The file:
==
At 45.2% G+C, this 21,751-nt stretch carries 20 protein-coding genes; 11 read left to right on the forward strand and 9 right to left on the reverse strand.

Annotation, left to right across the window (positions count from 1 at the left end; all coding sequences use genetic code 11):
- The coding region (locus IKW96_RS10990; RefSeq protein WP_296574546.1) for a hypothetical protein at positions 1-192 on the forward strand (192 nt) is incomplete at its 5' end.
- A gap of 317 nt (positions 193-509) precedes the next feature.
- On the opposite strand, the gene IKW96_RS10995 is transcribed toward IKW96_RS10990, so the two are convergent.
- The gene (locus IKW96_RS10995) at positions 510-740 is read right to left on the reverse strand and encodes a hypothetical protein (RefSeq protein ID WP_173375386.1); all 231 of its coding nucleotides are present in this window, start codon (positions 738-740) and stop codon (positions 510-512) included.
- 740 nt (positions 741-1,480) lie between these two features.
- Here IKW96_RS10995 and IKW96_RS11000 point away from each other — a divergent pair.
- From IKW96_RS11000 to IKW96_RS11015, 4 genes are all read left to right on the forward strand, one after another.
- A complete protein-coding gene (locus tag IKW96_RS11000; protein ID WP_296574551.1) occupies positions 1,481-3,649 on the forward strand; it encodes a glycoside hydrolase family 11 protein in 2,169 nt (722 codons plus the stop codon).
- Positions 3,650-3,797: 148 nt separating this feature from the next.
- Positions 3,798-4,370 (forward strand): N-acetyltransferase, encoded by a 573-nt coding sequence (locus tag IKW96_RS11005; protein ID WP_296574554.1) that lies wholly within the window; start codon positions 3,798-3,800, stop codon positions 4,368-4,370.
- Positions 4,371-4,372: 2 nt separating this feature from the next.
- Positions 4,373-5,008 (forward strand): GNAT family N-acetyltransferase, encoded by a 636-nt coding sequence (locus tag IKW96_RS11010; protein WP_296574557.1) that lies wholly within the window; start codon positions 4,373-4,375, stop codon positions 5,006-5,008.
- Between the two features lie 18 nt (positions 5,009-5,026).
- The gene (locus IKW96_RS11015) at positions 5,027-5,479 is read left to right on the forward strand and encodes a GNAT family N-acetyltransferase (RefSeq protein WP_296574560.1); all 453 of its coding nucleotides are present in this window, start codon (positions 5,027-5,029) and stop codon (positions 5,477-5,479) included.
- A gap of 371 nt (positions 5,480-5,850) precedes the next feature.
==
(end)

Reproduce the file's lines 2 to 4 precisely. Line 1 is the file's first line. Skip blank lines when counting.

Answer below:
Annotation, left to right across the window (positions count from 1 at the left end; all coding sequences use genetic code 11):
- The coding region (locus IKW96_RS10990; RefSeq protein WP_296574546.1) for a hypothetical protein at positions 1-192 on the forward strand (192 nt) is incomplete at its 5' end.
- A gap of 317 nt (positions 193-509) precedes the next feature.